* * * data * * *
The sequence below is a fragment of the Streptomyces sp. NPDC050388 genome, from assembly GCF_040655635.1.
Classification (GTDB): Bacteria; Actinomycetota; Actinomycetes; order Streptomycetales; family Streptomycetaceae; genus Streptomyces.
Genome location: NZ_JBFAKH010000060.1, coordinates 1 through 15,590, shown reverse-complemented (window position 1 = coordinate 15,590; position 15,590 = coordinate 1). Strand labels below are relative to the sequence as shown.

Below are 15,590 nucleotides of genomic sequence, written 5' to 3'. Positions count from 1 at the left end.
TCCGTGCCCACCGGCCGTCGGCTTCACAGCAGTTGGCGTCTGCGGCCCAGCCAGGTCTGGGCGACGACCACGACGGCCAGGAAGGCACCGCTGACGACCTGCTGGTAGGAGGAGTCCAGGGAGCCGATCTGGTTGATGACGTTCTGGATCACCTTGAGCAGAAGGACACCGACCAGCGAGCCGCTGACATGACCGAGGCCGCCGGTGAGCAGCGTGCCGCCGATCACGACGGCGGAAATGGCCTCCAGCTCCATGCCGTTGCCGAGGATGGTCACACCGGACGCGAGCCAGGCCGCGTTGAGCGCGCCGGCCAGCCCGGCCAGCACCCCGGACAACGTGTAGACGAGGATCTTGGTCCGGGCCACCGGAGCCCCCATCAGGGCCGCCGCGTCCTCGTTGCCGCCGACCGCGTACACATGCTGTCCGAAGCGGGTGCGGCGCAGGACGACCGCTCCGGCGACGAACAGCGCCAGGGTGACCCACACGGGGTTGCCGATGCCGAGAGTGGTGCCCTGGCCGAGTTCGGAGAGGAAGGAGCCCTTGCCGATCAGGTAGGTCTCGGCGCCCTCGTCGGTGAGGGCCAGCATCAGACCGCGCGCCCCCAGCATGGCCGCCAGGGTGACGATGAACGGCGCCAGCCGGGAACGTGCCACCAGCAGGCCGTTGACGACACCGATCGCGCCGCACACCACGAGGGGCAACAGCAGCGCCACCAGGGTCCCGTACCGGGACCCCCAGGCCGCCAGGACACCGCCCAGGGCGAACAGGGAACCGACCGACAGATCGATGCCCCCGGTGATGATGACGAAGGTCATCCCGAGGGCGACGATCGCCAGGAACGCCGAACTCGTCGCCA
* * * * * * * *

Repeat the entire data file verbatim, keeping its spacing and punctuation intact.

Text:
The sequence below is a fragment of the Streptomyces sp. NPDC050388 genome, from assembly GCF_040655635.1.
Classification (GTDB): Bacteria; Actinomycetota; Actinomycetes; order Streptomycetales; family Streptomycetaceae; genus Streptomyces.
Genome location: NZ_JBFAKH010000060.1, coordinates 1 through 15,590, shown reverse-complemented (window position 1 = coordinate 15,590; position 15,590 = coordinate 1). Strand labels below are relative to the sequence as shown.

Below are 15,590 nucleotides of genomic sequence, written 5' to 3'. Positions count from 1 at the left end.
TCCGTGCCCACCGGCCGTCGGCTTCACAGCAGTTGGCGTCTGCGGCCCAGCCAGGTCTGGGCGACGACCACGACGGCCAGGAAGGCACCGCTGACGACCTGCTGGTAGGAGGAGTCCAGGGAGCCGATCTGGTTGATGACGTTCTGGATCACCTTGAGCAGAAGGACACCGACCAGCGAGCCGCTGACATGACCGAGGCCGCCGGTGAGCAGCGTGCCGCCGATCACGACGGCGGAAATGGCCTCCAGCTCCATGCCGTTGCCGAGGATGGTCACACCGGACGCGAGCCAGGCCGCGTTGAGCGCGCCGGCCAGCCCGGCCAGCACCCCGGACAACGTGTAGACGAGGATCTTGGTCCGGGCCACCGGAGCCCCCATCAGGGCCGCCGCGTCCTCGTTGCCGCCGACCGCGTACACATGCTGTCCGAAGCGGGTGCGGCGCAGGACGACCGCTCCGGCGACGAACAGCGCCAGGGTGACCCACACGGGGTTGCCGATGCCGAGAGTGGTGCCCTGGCCGAGTTCGGAGAGGAAGGAGCCCTTGCCGATCAGGTAGGTCTCGGCGCCCTCGTCGGTGAGGGCCAGCATCAGACCGCGCGCCCCCAGCATGGCCGCCAGGGTGACGATGAACGGCGCCAGCCGGGAACGTGCCACCAGCAGGCCGTTGACGACACCGATCGCGCCGCACACCACGAGGGGCAACAGCAGCGCCACCAGGGTCCCGTACCGGGACCCCCAGGCCGCCAGGACACCGCCCAGGGCGAACAGGGAACCGACCGACAGATCGATGCCCCCGGTGATGATGACGAAGGTCATCCCGAGGGCGACGATCGCCAGGAACGCCGAACTCGTCGCCA